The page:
A TRAFFIC control worker stands in the middle of Morenci’s Main Street Tuesday morning, waiting for the next flow of vehicles to be let through from the west. The dusty gravel surface was sealed with a layer of tar, leaving only the application of paint for new striping. The project was completed in conjunction with county road commission work west of Morenci.
  • Front.pull
    JUNIORS Jazmin Smith and Trevor Corkle struggle against a team from the sophomore class Friday during the annual tug of war at the Homecoming Games pep rally. Even the seniors struggled against the sophomores who won the competition. At the main course of the day, the Bulldog football team struggled against Whiteford in a homecoming loss.
    YOUNG soccer players surived a chilly morning Saturday in Morenci’s PTO league. From the left is Emma Cordts, Wayne Corser, Carter and Levi Seitz, Briella York and Drew Joughin. Two more weeks of soccer remain for this season.
  • Front.ropes
    BOWEN BAUMGARTNER of Morenci makes his way across a rope bridge constructed by the Tecumseh Boy Scout troop Sunday at Lake Hudson Recreation Area. The bridge was one of many challenges, displays and games set up for the annual Youth Jamboree by the Michigan DNR. Additional photos on are the back page of this week’s Observer.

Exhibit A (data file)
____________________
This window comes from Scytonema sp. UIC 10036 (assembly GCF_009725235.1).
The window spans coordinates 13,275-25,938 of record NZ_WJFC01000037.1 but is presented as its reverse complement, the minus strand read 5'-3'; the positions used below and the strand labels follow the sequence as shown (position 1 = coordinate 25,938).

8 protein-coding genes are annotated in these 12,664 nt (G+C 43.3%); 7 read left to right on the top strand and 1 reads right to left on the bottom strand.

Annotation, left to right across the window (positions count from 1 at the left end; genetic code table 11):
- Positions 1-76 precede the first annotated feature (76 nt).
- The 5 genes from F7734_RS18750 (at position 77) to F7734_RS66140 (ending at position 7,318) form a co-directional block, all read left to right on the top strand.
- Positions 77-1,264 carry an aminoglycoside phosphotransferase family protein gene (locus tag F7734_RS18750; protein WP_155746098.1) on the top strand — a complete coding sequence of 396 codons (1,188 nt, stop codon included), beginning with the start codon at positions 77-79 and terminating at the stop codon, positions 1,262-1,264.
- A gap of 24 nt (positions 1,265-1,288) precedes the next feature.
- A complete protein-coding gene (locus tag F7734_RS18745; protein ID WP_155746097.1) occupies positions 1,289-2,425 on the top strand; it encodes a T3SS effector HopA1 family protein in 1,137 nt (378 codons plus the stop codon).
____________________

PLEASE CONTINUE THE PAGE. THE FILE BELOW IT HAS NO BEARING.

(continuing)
• Front.homecoming Court
    One of four senior candidates will be crowned the fall homecoming queen during half-time of this week’s Morenci-Whiteford football game. In the back row (left to right) is exchange student Kinga Vidor (her escort will be Caylob Alcock), seniors Alli VanBrandt (escorted by Sam Cool), Larissa Elliott (escorted by Clayton Borton), Samantha Wright (escorted by JJ Elarton) and Justis McCowan (escorted by Austin Gilson), and exchange student Rebecca Rosenberger (escorted by Garrett Smith). Front row freshman court member Allie Kaiser (escorted by Anthony Thomas), sophomore Marlee Blaker (escorted by Nate Elarton) and junior Cheyenne Stone (escorted by Dominick Sell).